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Will the Stock Market Volatility Continue in 2019?

2018 will perhaps be remembered as one with big swings in the stock market.

It was not uncommon to see stock price swings of more than 10% in a single day — even Singapore’s largest company DBS Group Holdings Ltd  (SGX: D05) faced huge price swings this year.

As 2018 comes to a close, certain factors could cause the market volatility to continue. Here are three key risks that investors should take note of.

Trade war

The China-US trade wars have been one of the key reasons for market volatility this year. It all started when President Trump issued tariffs on US$50 billion of China imports. China was quick to retaliate, issuing its own set of tariffs on US-imported goods.

Before long, the trade war spiralled to include a whole range of goods, of around US$200 billion worth of Chinese imports, with China retaliating in kind.

Trade restrictions and tariffs can have an impact on corporate profitability. While the escalation of the trade war has paused for now with a 90-day trade truce agreed earlier this month, it is yet to be seen what both countries will do in 2019.

Any news regarding the trade war will undoubtedly lead to more swings in the stock market.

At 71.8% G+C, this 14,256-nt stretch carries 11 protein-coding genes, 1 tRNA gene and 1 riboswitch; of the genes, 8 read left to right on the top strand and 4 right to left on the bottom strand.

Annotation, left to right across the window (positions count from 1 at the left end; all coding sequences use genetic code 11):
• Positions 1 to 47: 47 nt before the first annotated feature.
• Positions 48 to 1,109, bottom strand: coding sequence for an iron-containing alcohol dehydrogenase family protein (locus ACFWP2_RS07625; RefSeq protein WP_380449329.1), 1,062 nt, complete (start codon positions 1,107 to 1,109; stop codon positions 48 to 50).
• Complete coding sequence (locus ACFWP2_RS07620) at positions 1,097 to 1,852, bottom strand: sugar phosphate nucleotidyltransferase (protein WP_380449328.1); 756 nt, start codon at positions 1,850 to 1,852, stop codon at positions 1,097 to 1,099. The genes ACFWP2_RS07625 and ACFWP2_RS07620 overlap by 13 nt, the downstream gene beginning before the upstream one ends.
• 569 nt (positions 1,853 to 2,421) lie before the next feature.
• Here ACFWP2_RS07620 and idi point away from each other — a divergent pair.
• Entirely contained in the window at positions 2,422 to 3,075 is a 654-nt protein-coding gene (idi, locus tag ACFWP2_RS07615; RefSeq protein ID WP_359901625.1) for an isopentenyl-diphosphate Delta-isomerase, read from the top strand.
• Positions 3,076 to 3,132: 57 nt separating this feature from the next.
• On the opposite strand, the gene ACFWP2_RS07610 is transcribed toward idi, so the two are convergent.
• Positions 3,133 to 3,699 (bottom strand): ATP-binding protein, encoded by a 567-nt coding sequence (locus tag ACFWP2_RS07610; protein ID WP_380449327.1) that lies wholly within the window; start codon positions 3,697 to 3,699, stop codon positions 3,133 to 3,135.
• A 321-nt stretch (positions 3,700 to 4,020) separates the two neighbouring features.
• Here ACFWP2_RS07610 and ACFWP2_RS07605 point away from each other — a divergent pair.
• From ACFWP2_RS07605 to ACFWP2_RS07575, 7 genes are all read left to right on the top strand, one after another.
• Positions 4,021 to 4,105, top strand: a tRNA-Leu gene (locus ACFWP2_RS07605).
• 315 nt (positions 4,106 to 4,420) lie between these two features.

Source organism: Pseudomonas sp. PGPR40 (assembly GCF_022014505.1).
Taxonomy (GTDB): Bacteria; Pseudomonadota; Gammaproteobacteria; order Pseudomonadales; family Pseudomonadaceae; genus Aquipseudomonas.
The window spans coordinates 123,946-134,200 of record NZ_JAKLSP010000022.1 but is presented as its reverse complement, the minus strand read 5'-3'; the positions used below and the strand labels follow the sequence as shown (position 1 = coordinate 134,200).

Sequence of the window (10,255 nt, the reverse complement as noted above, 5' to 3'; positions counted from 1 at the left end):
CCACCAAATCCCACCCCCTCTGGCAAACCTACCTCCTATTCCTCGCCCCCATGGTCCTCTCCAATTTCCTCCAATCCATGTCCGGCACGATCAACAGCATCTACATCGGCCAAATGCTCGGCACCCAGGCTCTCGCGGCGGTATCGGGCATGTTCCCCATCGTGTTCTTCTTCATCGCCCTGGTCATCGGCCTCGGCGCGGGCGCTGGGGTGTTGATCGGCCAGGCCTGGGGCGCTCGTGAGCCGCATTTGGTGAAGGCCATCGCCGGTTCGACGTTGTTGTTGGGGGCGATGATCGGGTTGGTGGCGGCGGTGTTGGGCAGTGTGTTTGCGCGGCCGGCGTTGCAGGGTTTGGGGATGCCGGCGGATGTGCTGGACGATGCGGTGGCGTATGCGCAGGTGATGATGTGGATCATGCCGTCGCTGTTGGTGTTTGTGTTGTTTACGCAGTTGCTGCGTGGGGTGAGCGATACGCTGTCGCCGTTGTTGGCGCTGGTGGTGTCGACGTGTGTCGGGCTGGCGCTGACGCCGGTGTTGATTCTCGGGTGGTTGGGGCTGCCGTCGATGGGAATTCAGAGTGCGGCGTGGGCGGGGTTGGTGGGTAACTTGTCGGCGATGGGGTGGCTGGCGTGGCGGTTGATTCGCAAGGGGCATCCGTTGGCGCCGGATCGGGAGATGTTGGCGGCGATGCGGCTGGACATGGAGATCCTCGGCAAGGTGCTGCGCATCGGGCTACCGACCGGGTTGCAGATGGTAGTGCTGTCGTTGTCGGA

Interest rates

Just last Wednesday, on 19 December, the Federal Reserve, the central bank in the US raised its benchmark interest rates in the country for the fourth time this year. The rates were increased by 0.25 percentage points to 2.5%.

Interest rates affect stocks and companies in many ways. First, interest rates impact companies that borrow money. Higher interest rates lead to higher borrowing costs, which will, in turn, lead to lower profitability or deter companies from taking on more debt for expansion.

Second, interest rates affect stock valuations because in higher interest rate situations, the returns on bonds increase and investors may shift their money away from stocks and to interest-bearing instruments.

The Fed is expected to raise rates at least two more times next year, and this could lead to more market volatility.

Operational costs

Finally, higher operational costs facing US companies could also affect their profitability next year.

In a report by HSBC, analysts noted that rising costs such as wage growth, trade tariffs and financing costs could go up next year. Notably, with unemployment rates at historically low levels, wage growth could rise faster than expected and could cause narrowing of profit margins.

The Foolish bottom line

The above factors could have a very real impact on the profitability and perception of markets in 2019. As such, these factors could lead to more market volatility and swings in share prices.

Nevertheless, long-term investors should not fret over near-term price swings. Market volatility is part and parcel of investing and should not impact long-term returns. Investors who are in it for the long run should continue to stay the course.

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The information provided is for general information purposes only and is not intended to be personalised investment or financial advice. The Motley Fool Singapore has recommended shares of DBS Group Holdings Ltd. Motley Fool Singapore contributor Jeremy Chia owns shares of DBS Group Holdings Ltd.